South Africans have taken to social media to complain about receiving missed calls from international numbers ranging from Guinea to Belgium.

Those who returned the missed calls found that they had been billed exorbitant amounts, even if they were only on the line for a short time.

“Someone just told me she called back a missed call from Guinea and got charged R780 for a few seconds!” social media law specialist Emma Sadleir reported on Twitter.

MTN has told MyBroadband that this is the resurgence of an old scam that originated in Japan known as Wangiri.

Wangiri literally translates to “one and cut”, implying that the phone is allowed to ring once before cutting the call.

Computers randomly dial numbers and drop the calls in the hope that unsuspecting victims will return them, only to be billed at premium rates.

“Our investigation has found that some of these numbers are designed to prolong customers to stay longer on the line by a recorded ring-tone or a long recorded message,” MTN said.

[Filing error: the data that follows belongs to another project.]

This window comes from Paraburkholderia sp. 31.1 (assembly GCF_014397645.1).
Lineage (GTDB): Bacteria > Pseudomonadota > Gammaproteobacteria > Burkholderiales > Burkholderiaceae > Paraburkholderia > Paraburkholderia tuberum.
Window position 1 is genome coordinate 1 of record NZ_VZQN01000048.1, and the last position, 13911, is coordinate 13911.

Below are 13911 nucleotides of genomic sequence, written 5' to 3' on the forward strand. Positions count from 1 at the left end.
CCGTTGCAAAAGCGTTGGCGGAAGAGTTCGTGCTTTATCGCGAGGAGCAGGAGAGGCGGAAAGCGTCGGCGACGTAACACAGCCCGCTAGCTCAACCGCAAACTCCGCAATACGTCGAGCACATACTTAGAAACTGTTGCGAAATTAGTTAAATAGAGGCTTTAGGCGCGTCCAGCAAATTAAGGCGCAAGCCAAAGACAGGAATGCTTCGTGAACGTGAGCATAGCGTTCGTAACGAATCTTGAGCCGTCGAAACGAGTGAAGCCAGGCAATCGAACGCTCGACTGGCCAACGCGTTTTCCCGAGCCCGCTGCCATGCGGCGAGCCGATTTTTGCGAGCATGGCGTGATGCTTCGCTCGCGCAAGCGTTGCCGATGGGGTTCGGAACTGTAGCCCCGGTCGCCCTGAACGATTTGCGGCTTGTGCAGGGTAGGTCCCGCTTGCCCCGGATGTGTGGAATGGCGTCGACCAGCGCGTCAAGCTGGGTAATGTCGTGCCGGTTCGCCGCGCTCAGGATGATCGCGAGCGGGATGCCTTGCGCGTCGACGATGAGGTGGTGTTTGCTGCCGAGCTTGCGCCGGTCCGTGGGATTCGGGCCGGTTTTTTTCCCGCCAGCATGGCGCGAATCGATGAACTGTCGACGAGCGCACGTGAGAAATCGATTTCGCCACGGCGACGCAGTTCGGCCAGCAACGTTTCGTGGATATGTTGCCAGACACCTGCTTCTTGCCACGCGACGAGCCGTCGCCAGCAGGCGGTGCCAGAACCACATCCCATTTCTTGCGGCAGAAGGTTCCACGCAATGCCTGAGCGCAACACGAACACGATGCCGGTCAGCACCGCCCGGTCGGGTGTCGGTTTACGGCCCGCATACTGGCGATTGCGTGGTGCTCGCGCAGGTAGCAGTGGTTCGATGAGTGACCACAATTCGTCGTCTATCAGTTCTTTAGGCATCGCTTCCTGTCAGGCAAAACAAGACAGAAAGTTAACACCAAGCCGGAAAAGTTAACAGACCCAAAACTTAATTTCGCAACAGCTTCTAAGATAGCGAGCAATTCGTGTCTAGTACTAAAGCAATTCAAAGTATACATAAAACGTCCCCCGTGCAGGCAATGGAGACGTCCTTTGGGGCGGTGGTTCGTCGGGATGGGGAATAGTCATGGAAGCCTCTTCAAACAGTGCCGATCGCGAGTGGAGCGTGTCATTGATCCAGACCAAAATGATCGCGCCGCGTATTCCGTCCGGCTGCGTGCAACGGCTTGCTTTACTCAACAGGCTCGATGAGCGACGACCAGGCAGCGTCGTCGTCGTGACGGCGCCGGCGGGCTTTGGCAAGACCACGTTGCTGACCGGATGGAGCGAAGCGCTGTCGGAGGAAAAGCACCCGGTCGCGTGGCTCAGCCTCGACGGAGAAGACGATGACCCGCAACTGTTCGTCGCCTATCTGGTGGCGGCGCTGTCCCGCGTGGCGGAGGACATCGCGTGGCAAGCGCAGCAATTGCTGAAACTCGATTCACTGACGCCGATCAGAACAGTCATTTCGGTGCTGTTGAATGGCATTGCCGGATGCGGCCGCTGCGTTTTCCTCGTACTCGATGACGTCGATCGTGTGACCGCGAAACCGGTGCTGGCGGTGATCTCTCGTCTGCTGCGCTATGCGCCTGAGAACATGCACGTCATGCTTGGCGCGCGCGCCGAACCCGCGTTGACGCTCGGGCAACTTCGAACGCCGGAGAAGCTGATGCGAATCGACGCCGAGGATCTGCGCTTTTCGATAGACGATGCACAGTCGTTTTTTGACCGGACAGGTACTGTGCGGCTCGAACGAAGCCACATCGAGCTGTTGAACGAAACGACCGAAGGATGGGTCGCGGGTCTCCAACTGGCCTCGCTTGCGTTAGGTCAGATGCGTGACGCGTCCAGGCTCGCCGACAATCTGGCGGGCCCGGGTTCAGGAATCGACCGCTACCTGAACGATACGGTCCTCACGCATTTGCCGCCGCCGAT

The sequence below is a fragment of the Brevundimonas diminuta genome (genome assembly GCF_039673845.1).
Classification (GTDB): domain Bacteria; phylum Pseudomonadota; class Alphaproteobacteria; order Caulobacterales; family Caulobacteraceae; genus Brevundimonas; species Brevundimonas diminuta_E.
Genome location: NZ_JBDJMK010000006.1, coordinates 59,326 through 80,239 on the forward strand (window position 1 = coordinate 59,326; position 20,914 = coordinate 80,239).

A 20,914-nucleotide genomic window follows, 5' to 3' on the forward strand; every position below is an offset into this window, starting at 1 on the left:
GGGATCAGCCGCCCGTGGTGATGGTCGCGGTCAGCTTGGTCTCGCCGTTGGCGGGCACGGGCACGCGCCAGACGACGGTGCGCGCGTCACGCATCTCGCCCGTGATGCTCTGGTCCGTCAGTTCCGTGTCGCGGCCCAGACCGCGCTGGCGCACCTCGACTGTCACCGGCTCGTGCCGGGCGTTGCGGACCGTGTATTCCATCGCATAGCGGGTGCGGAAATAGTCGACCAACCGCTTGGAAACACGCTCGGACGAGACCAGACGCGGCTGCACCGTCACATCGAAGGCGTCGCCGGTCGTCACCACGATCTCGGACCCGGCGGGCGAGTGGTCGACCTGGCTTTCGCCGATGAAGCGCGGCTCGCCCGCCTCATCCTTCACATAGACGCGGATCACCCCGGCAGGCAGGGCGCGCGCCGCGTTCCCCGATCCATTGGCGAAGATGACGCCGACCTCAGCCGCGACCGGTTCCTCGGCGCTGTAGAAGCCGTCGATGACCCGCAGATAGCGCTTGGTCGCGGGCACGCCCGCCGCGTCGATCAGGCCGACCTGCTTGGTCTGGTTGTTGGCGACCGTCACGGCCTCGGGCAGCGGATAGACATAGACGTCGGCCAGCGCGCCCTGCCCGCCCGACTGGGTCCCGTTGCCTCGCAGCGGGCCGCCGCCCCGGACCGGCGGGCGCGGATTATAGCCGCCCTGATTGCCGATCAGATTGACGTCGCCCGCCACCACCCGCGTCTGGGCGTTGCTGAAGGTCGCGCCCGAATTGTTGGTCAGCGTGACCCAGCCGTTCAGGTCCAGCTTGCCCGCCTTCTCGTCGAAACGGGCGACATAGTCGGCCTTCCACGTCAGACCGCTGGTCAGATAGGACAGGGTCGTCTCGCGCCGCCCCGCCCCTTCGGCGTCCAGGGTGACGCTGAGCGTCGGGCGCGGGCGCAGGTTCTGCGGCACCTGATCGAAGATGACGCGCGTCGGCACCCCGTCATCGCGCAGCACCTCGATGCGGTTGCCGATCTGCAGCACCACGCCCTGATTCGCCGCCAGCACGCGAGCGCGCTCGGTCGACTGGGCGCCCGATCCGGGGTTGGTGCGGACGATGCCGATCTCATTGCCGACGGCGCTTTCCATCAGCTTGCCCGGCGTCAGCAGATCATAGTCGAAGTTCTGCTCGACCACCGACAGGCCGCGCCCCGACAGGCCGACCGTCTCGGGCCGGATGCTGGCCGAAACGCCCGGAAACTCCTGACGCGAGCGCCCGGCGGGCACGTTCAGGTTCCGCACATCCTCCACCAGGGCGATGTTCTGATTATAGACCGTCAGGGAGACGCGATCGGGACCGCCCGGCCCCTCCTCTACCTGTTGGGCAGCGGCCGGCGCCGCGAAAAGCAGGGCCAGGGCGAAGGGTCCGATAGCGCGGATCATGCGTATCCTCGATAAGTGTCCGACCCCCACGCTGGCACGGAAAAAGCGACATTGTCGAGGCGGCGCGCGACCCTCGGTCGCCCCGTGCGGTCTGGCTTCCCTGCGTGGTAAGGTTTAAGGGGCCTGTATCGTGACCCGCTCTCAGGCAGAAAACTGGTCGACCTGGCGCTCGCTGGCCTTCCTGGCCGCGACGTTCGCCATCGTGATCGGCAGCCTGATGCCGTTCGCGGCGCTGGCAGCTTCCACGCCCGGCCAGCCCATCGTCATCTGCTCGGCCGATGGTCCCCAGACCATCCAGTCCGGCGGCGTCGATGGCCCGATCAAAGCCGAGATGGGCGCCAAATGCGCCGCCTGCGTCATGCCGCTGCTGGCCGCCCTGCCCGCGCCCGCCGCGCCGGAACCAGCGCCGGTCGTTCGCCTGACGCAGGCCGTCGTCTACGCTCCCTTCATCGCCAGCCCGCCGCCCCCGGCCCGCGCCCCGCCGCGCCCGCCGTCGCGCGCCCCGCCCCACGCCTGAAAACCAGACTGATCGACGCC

Vodacom sent out an advisory about the surge in Wangiri fraud today, and told its clients not to return calls from unknown international numbers.

MTN said that it is monitoring these calls daily and is suspending the ranges so that customers cannot dial these numbers back.

It is also working with carrier services and originating operators to clamp down on this fraud.

Clients may block numbers known to be involved in Wangiri fraud. Smartphone applications such as Truecaller can help in providing a block list of known spammers and scam callers.

MTN also advised that subscribers should refrain from returning missed calls from unknown international numbers.

It encouraged customers to report any numbers they detect to MTN so that MTN can authenticate them and block them on its network.


Beware: International “one ring” missed calls can cost you hundreds of rand